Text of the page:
No 'direct evidence' of terrorism in Egypt crash—US | Inquirer News

No ‘direct evidence’ of terrorism in Egypt crash—US

/ 01:50 PM November 03, 2015
APTOPIX Egypt Russian Plane Crash

In this Russian Emergency Situations Ministry photo, made available on Monday, Nov. 2, 2015, Russian Emergency Ministry experts work at the crash site of a Russian passenger plane bound for St. Petersburg in Russia that crashed in Hassana, Egypt’s Sinai Peninsula, on Monday, Nov. 2, 2015. A Russian cargo plane on Monday brought the first bodies of Russian victims home to St. Petersburg, from Egypt. Russian Ministry for Emergency Situations photo via AP

MOSCOW, Russia—A top US intelligence official has said there is no direct evidence of terrorism in the crash of a Russian passenger jet in Egypt that killed all 224 people on board, after the airline said it came down due to “external” factors.

READ: Mystery, confusion surround Russian plane crash in Egypt


Analysis of the plane’s “black boxes” is expected to begin on Tuesday, according to Egyptian officials. Russia’s aviation authority has said the devices, which could solve the mystery of what happened to the doomed jet, are in good condition.

Both Cairo and Moscow have played down a claim by Egypt’s Islamic State of Iraq and Syria group (ISIS) branch that it brought down the Kogalymavia Airbus A-321 which was bound for St Petersburg in Russia from the Red Sea resort of Sharm el-Sheikh.


READ: Russia plane ‘broke up in air’, bodies flown home from Egypt

The US Director of National Intelligence James Clapper said Monday he could not rule out IS involvement in Saturday’s crash, but thought it “unlikely.”

“We don’t have any direct evidence of any terrorist involvement yet,” he said.

Investigators are examining all possible causes as they comb the remote crash site in the Sinai peninsula as part of an Egyptian-led probe into the disaster that also involves experts from Russia, Airbus, and Ireland, where the aircraft was registered.

Senior Kogalymavia executive Alexander Smirnov said that “no technical failures” could account for why the Airbus 321 would have broken up in mid-air.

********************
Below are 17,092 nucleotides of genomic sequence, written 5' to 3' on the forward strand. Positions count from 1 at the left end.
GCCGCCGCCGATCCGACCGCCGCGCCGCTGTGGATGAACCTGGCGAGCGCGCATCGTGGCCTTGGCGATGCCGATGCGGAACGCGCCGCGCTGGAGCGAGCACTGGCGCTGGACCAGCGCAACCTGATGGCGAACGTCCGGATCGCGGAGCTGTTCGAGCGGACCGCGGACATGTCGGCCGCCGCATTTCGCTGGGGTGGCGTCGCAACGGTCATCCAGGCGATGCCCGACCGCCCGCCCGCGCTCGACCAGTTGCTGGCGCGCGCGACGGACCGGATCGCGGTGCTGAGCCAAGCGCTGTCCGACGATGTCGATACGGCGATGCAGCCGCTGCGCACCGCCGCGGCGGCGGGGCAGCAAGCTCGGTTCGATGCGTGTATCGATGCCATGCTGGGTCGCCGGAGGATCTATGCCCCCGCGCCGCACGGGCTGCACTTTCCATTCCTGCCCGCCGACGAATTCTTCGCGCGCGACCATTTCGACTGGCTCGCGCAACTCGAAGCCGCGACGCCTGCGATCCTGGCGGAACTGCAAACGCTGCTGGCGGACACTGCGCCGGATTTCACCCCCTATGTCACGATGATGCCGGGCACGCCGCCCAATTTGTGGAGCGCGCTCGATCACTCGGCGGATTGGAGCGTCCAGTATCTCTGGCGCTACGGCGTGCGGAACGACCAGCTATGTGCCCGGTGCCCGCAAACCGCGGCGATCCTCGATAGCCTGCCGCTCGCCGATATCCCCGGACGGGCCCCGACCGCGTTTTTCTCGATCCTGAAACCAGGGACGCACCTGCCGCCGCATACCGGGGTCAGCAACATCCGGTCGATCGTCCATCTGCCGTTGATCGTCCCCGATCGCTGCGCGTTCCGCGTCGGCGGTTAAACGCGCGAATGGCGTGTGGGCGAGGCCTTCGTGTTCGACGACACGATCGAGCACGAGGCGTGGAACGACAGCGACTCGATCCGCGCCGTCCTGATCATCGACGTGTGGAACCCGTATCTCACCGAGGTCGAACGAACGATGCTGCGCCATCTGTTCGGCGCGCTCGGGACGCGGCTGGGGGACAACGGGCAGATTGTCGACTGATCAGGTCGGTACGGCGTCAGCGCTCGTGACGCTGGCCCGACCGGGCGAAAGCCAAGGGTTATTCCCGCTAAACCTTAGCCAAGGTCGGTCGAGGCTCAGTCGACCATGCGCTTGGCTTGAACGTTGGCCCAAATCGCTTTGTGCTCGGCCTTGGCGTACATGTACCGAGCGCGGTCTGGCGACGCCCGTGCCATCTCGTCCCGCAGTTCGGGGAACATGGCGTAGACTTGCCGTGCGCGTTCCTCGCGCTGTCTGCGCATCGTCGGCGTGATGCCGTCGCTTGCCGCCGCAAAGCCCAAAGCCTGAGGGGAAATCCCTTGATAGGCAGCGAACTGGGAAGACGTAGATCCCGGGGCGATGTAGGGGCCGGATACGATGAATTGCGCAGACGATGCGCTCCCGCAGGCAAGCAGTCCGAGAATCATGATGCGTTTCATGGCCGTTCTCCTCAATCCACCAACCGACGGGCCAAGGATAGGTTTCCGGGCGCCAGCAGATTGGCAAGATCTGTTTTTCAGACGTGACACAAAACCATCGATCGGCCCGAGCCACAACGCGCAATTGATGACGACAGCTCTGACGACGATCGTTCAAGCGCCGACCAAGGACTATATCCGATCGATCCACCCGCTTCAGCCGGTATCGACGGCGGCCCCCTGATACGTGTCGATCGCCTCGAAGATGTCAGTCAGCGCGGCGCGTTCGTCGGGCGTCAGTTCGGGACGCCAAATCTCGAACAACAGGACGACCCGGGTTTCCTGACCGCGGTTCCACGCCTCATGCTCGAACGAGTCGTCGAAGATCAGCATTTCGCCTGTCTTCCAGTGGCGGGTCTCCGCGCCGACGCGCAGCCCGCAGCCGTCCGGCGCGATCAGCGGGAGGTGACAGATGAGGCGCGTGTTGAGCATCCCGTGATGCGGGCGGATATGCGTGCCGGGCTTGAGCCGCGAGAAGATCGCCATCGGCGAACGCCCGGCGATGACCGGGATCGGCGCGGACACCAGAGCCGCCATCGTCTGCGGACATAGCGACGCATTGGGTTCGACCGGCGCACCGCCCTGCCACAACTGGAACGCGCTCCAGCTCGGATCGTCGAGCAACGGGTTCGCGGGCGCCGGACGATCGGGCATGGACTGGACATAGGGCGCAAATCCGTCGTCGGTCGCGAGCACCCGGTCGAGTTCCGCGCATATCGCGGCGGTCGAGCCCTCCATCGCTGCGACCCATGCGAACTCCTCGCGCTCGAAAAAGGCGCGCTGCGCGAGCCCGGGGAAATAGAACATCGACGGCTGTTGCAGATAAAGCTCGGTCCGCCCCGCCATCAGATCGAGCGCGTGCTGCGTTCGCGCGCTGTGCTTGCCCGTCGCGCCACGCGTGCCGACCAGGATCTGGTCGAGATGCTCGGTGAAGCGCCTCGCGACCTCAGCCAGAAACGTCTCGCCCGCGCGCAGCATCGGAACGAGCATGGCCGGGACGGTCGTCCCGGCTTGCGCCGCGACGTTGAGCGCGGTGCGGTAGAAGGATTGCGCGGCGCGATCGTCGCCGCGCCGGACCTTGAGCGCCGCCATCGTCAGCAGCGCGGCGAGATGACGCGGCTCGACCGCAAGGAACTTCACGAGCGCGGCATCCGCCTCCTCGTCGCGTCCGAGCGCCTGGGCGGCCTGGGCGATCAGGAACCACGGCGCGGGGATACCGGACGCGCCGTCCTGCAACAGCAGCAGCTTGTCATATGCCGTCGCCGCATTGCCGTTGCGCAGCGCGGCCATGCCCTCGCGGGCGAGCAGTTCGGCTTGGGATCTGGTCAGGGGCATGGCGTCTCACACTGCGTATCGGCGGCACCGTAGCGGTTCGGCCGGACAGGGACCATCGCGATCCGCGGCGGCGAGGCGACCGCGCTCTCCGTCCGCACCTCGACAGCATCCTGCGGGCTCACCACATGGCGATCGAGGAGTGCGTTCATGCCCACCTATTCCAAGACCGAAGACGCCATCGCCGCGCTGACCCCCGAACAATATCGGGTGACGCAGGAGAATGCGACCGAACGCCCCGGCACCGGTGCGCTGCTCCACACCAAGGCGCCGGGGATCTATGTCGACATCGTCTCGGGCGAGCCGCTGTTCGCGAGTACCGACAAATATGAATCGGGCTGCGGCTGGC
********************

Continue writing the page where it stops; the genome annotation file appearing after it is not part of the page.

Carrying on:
“The only explanation is some kind of external action,” Smirnov told a news conference in Moscow, without elaborating, adding that the doomed jet was in “excellent technical condition.”

He said the firm had ruled out a technical fault or human error and that the plane had sustained “significant damage to its construction that did not allow it to continue the flight.”


“The crew totally lost control and for that reason there was not one attempt to get in contact and report on the accident situation on board,” Smirnov said. The plane was “flying out of control—that is, it wasn’t flying, it was falling.”


Alexander Neradko, head of Russia’s aviation authority, criticized the airline’s comments, saying they were “premature and not based on any real facts.”

Russia has a dismal air safety record, and while larger carriers have begun upgrading ageing fleets, the crash is likely to raise concerns about smaller airlines such as Kogalymavia.

Russia said it hoped its crews would complete their search mission at the remote location on Monday evening, where so far investigators have found 12 segments of the plane’s fuselage.

President Vladimir Putin described the crash, Russia’s worst air disaster, as a “huge tragedy.”

“Without any doubt everything must be done to create an objective picture of events so that we know what happened and can react accordingly,” he said.

Kremlin spokesman Dmitry Peskov said that in the investigation Moscow “cannot exclude any version” but warned against “guessing” the cause of the crash.

Analysts have dismissed claims the jet could have been shot down by IS-affiliated groups in the region if it was flying at its cruising height of 30,000 feet (9,000 metres), but did not rule out that a bomb might have been planted on board.

‘Meticulous work’

Relatives of those who died in the crash have begun the painful process of identifying their loved ones after a first plane delivered the remains of 140 victims to Saint Petersburg.

“The process of identification has begun. It is complex, meticulous work,” Saint Petersburg deputy governor Igor Albin told journalists outside the crematorium where the remains are being stored.

Earlier in the day, cars ferried relatives of the dead—overwhelmingly Russian holidaymakers from the Saint Petersburg area—to the crematorium. A second plane is due to carry the rest of the remains to Russia.

Family members had already been providing DNA samples at a crisis center set up near Saint Petersburg’s Pulkovo airport, now the site of an impromptu memorial where people have brought flowers and cuddly toys to commemorate the victims, many of them children.

The Kremlin said multiple condolence messages kept coming from all over the world including from Syrian President Bashar al-Assad and US Secretary of State John Kerry.

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